Toyota Fortuner Review

COLLOQUIALLY known as soccer mum cars, in recent years SUV sales have boomed to make the segment one of the most popular in Australia today.

In order not to miss out on increasing sales in this area, most manufacturers have one or more SUVs in their line-up. At first glance you would think Toyota had the market well and truly covered with its RAV4 (which now comes in a diesel), Kluger and Prado.

However, consumer demand, especially for diesel vehicles, meant Toyota found room for one more niche vehicle: the Toyota Fortuner. While not a direct replacement for the Kluger, the diesel-powered Fortuner sits between the very popular RAV4 and even more popular Prado. Currently manufactured in three models of GX, GXL and Crusade, Toyota has delivered a vehicle that is bred for adventure.

I was recently handed the keys (or more correctly the key fob) to a Toyota Fortuner GXL auto to put through its paces. As you can tell from the photos, the colour of the test car was Nebula Blue, which definitely stands out and fits with the adventurous nature of the car.

With six other colours to choose from in GXL and Crusade trim, you are certain to find one you like. In terms of performance, I generally go on about how responsive, comfortable, practical, and in this instance how much fun a car is to drive.

Like the HiLux I tested recently, the Fortuner featured ECO and PWR buttons so you could tune the engine to the traffic conditions or how you wanted to drive. Delivering 130kW of power at 3400rpm, the 2.8-litre double overhead cam turbo diesel engine had sufficient poke off the mark and when passing.

Combine this with an impressive 450Nm of torque, which is reached very early in the rev range at 1600rpm, and you have a vehicle that is suited to city driving as well as some open road touring and towing. In fact, the Fortuner is rated to tow 2800kg of gross braked trailer mass, which ticks a big box for versatility and makes it competitive against several larger vehicles in the market.

Unfortunately I didn’t get a chance to take this car off-road but managed a mix of city and highway driving. Overall, the 2.8-litre diesel pushed the Fortuner along very nicely and had that extra bit of punch when planting the foot, especially after pressing the PWR button.

Toyota’s specs state fuel consumption of 7.3 litres per 100km for extra urban driving, which I think would be achievable on a good highway run. However the advertised combined fuel consumption of 8.6 litres per 100km is right on the money for a mix of driving conditions.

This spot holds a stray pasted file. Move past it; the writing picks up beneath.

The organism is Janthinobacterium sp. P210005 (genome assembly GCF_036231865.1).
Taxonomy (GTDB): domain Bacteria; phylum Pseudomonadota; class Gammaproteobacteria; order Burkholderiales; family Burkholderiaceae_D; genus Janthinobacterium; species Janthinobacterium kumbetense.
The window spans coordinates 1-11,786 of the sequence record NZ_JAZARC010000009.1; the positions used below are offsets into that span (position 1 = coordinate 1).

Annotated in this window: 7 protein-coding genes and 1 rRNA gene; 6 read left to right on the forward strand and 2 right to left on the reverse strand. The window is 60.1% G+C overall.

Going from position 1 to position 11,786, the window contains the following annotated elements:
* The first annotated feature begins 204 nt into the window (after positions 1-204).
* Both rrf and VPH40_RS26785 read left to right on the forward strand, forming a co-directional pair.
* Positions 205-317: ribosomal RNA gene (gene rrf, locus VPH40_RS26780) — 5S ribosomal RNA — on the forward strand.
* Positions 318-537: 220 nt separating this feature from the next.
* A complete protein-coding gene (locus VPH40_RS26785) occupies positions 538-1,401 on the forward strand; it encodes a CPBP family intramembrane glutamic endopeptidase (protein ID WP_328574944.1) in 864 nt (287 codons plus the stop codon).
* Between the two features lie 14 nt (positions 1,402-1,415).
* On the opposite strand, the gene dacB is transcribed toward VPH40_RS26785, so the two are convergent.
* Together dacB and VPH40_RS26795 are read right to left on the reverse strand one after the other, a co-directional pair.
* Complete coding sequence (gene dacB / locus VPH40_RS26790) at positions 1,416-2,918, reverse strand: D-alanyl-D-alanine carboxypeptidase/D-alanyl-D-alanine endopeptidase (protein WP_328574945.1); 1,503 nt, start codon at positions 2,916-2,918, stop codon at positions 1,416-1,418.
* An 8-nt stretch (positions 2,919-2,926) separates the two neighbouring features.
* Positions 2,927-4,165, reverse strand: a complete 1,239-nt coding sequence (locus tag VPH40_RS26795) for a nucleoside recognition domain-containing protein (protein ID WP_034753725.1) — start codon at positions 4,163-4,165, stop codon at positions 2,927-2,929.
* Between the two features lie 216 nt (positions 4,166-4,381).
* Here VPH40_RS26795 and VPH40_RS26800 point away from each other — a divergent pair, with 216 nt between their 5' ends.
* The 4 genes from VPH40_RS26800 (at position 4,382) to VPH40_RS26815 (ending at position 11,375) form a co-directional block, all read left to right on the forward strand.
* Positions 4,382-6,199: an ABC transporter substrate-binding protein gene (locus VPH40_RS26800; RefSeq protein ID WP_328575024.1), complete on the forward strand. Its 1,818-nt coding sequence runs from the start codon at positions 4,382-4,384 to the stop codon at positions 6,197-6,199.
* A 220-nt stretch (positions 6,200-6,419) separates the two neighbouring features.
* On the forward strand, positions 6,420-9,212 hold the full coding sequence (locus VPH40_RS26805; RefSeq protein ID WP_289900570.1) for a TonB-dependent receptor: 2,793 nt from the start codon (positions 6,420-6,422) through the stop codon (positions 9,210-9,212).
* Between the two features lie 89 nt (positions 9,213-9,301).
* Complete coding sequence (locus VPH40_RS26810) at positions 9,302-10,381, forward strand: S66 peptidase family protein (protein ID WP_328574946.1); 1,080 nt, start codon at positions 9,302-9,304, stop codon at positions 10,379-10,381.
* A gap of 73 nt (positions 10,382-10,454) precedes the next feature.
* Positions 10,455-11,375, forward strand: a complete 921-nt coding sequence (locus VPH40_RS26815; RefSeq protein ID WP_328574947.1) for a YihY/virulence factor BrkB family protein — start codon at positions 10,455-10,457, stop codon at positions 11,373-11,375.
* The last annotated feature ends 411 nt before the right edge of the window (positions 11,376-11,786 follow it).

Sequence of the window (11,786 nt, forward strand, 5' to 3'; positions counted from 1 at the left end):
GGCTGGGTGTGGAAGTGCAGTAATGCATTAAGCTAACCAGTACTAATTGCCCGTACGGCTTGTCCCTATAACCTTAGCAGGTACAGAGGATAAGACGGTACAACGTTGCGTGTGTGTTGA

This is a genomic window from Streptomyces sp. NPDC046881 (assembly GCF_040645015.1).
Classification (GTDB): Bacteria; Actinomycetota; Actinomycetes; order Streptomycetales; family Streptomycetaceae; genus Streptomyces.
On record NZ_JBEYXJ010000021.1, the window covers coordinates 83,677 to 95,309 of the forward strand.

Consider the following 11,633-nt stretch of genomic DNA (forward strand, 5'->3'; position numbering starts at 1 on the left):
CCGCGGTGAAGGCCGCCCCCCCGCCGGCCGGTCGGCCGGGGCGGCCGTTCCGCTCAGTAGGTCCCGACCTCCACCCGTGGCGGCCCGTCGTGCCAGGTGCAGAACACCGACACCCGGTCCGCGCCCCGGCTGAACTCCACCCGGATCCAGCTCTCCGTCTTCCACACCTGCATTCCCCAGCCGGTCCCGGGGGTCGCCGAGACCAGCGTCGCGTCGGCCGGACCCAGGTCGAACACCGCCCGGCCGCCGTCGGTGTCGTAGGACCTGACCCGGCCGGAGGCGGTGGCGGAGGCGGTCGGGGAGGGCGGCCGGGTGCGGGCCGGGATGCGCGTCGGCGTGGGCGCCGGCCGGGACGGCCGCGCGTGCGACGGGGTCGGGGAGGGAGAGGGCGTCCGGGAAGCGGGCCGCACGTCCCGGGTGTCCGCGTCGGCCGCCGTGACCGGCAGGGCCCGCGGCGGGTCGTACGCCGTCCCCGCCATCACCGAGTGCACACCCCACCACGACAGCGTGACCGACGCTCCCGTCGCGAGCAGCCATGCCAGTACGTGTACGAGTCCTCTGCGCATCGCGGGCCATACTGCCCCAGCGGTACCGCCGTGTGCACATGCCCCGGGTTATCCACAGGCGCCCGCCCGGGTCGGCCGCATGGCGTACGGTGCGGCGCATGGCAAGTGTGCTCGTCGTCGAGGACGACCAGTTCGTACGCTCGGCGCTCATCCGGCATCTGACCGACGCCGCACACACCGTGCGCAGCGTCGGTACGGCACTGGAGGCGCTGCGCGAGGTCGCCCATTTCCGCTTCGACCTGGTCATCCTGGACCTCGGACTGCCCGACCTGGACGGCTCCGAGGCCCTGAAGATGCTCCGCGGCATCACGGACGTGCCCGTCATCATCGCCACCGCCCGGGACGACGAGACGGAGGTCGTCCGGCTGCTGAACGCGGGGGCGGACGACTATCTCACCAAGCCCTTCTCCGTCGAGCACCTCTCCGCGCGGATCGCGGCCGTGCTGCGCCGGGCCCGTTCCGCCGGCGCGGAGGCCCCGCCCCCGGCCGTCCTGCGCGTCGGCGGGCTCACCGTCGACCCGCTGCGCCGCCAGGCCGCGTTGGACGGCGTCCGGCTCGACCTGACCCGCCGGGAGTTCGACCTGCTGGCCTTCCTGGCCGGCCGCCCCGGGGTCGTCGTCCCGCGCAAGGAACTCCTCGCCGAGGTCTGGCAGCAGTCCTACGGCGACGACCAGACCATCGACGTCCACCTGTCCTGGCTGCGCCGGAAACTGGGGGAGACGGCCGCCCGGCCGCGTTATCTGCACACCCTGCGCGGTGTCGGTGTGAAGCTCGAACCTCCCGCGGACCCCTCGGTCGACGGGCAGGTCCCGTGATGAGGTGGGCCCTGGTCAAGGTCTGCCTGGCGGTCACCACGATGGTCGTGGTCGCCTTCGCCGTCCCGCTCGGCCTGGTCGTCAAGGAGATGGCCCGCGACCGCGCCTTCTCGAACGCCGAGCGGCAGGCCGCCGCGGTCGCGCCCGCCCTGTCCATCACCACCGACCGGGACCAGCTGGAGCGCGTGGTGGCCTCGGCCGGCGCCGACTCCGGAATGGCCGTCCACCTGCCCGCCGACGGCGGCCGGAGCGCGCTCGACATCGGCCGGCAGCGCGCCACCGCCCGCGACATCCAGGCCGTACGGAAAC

That’s pretty good considering it’s a dedicated seven-seater four-wheel-drive with a kerb weight of just over 2.1 tonnes. Given the 80 litres of diesel the Fortuner carries, you will achieve reasonable range out of a tank.

It was a shame I didn’t get to take this vehicle off-road because while you can drive it in 2WD on the road, it has designated high and low-range 4WD modes with automatic locking hubs.

fortuner_rear

Heaps of room is available in the first row of passenger seats.
Heaps of room is available in the first row of passenger seats.

fortuner_dash2

Fuel consumption data is easily visable while driving.
Fuel consumption data is easily visable while driving.
With the seats folded up there is plenty of room in the boot.
With the seats folded up there is plenty of room in the boot.
In addition, you just have to push a button to engage the rear diff lock. Combine this with Toyota’s Downhill Assist Control and you end up with a capable off-roader.

Internally, the Fortuner had plenty of room, especially in the front seats and first row of rear seats. Even with the driver’s seat positioned well back, I could comfortably sit in the seat behind. The Fortuner is a seven seater but the very rear seats, which fold up on the side, are designed more for kids.

One particular feature I liked was the roof-mounted air-conditioning vents for each row of seats. The dash has a classy look with a large touchscreen display, though satellite navigation is not standard on the GXL. Additional features included fuel usage data that could be viewed in various ways, including on the touchscreen and the information port next to the odometer.

Externally, the look of the new Fortuner bears some similarities to the sleek new HiLux, especially when looking at the front end. The Fortuner GXL comes standard with fog lights, colour-coded mirrors and enough chrome to give it a sophisticated look. Alternatively, throw on a set of steel rims and some mud tyres and you will have transformed the car to look much more aggressive (there was a tricked-up example in the Motorama Toyota Moorooka showroom when I was there).

Overall, the Toyota Fortuner fills a niche in the market and complements the range of existing Toyota models. If you are after a good-sized SUV that has serious off-road and towing capabilities, I’d recommend checking it out.

For more information on this or other vehicles in the Toyota range, drop in and see the team at Motorama Toyota. Motorama’s Moorooka showroom has a massive touchscreen that allows you to check out the whole range inside and out.

You can even add a host of optional extras to see how they will look while also checking out the entire colour palette for each model.

About Ben Collins

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